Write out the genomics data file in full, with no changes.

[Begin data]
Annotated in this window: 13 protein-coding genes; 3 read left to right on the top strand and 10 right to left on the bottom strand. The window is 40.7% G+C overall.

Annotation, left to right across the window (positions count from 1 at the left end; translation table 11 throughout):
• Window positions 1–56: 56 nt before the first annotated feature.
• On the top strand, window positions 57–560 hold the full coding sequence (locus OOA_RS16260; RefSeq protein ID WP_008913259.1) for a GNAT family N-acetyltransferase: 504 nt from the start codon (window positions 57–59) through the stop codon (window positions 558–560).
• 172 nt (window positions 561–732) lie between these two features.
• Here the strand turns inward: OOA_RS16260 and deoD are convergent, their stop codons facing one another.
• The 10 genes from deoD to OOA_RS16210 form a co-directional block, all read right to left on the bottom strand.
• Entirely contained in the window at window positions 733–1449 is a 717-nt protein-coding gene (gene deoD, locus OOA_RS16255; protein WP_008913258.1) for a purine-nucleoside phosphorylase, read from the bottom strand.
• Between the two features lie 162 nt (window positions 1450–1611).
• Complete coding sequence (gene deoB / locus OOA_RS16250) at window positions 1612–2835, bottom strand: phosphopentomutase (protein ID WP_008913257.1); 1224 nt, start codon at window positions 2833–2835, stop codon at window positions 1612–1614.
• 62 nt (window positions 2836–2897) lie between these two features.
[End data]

Annotated in this window: 13 protein-coding genes; 3 read left to right on the top strand and 10 right to left on the bottom strand. The window is 40.7% G+C overall.

Annotation, left to right across the window (positions count from 1 at the left end; translation table 11 throughout):
• Window positions 1–56: 56 nt before the first annotated feature.
• On the top strand, window positions 57–560 hold the full coding sequence (locus OOA_RS16260; RefSeq protein ID WP_008913259.1) for a GNAT family N-acetyltransferase: 504 nt from the start codon (window positions 57–59) through the stop codon (window positions 558–560).
• 172 nt (window positions 561–732) lie between these two features.
• Here the strand turns inward: OOA_RS16260 and deoD are convergent, their stop codons facing one another.
• The 10 genes from deoD to OOA_RS16210 form a co-directional block, all read right to left on the bottom strand.
• Entirely contained in the window at window positions 733–1449 is a 717-nt protein-coding gene (gene deoD, locus OOA_RS16255; protein WP_008913258.1) for a purine-nucleoside phosphorylase, read from the bottom strand.
• Between the two features lie 162 nt (window positions 1450–1611).
• Complete coding sequence (gene deoB / locus OOA_RS16250) at window positions 1612–2835, bottom strand: phosphopentomutase (protein ID WP_008913257.1); 1224 nt, start codon at window positions 2833–2835, stop codon at window positions 1612–1614.
• 62 nt (window positions 2836–2897) lie between these two features.